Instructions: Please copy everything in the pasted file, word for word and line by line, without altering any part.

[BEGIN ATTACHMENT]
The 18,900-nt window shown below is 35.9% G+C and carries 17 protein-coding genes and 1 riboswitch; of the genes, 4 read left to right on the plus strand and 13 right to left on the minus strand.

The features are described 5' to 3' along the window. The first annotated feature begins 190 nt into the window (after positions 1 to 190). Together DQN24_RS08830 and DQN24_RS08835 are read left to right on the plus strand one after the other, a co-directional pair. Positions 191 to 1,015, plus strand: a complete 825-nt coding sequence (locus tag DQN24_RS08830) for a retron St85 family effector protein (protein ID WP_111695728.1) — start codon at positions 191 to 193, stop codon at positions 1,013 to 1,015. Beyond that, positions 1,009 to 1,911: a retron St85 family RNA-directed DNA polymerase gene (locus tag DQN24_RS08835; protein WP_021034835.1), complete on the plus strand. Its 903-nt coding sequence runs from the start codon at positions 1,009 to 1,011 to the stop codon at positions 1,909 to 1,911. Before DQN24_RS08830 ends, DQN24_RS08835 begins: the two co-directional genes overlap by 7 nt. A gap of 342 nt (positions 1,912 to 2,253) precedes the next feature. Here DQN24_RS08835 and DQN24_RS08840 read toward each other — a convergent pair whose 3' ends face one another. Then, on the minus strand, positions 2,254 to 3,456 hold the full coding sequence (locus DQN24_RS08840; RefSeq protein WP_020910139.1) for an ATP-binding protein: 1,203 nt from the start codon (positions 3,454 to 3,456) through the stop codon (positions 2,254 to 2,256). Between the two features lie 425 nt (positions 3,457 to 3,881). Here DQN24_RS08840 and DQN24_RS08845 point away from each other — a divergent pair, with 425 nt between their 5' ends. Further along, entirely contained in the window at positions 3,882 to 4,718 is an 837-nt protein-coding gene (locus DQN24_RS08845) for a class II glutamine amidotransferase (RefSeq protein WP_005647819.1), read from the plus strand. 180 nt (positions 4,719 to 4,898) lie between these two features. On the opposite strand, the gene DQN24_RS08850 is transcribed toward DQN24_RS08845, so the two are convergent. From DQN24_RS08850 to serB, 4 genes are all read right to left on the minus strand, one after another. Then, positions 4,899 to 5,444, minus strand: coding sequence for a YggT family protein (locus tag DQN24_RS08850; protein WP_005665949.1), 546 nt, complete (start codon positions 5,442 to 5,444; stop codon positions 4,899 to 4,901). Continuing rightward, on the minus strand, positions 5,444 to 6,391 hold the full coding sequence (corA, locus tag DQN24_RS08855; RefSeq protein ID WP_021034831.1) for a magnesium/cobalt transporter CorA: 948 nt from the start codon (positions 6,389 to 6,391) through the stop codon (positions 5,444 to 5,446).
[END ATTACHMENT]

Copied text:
The 18,900-nt window shown below is 35.9% G+C and carries 17 protein-coding genes and 1 riboswitch; of the genes, 4 read left to right on the plus strand and 13 right to left on the minus strand.

The features are described 5' to 3' along the window. The first annotated feature begins 190 nt into the window (after positions 1 to 190). Together DQN24_RS08830 and DQN24_RS08835 are read left to right on the plus strand one after the other, a co-directional pair. Positions 191 to 1,015, plus strand: a complete 825-nt coding sequence (locus tag DQN24_RS08830) for a retron St85 family effector protein (protein ID WP_111695728.1) — start codon at positions 191 to 193, stop codon at positions 1,013 to 1,015. Beyond that, positions 1,009 to 1,911: a retron St85 family RNA-directed DNA polymerase gene (locus tag DQN24_RS08835; protein WP_021034835.1), complete on the plus strand. Its 903-nt coding sequence runs from the start codon at positions 1,009 to 1,011 to the stop codon at positions 1,909 to 1,911. Before DQN24_RS08830 ends, DQN24_RS08835 begins: the two co-directional genes overlap by 7 nt. A gap of 342 nt (positions 1,912 to 2,253) precedes the next feature. Here DQN24_RS08835 and DQN24_RS08840 read toward each other — a convergent pair whose 3' ends face one another. Then, on the minus strand, positions 2,254 to 3,456 hold the full coding sequence (locus DQN24_RS08840; RefSeq protein WP_020910139.1) for an ATP-binding protein: 1,203 nt from the start codon (positions 3,454 to 3,456) through the stop codon (positions 2,254 to 2,256). Between the two features lie 425 nt (positions 3,457 to 3,881). Here DQN24_RS08840 and DQN24_RS08845 point away from each other — a divergent pair, with 425 nt between their 5' ends. Further along, entirely contained in the window at positions 3,882 to 4,718 is an 837-nt protein-coding gene (locus DQN24_RS08845) for a class II glutamine amidotransferase (RefSeq protein WP_005647819.1), read from the plus strand. 180 nt (positions 4,719 to 4,898) lie between these two features. On the opposite strand, the gene DQN24_RS08850 is transcribed toward DQN24_RS08845, so the two are convergent. From DQN24_RS08850 to serB, 4 genes are all read right to left on the minus strand, one after another. Then, positions 4,899 to 5,444, minus strand: coding sequence for a YggT family protein (locus tag DQN24_RS08850; protein WP_005665949.1), 546 nt, complete (start codon positions 5,442 to 5,444; stop codon positions 4,899 to 4,901). Continuing rightward, on the minus strand, positions 5,444 to 6,391 hold the full coding sequence (corA, locus tag DQN24_RS08855; RefSeq protein ID WP_021034831.1) for a magnesium/cobalt transporter CorA: 948 nt from the start codon (positions 6,389 to 6,391) through the stop codon (positions 5,444 to 5,446).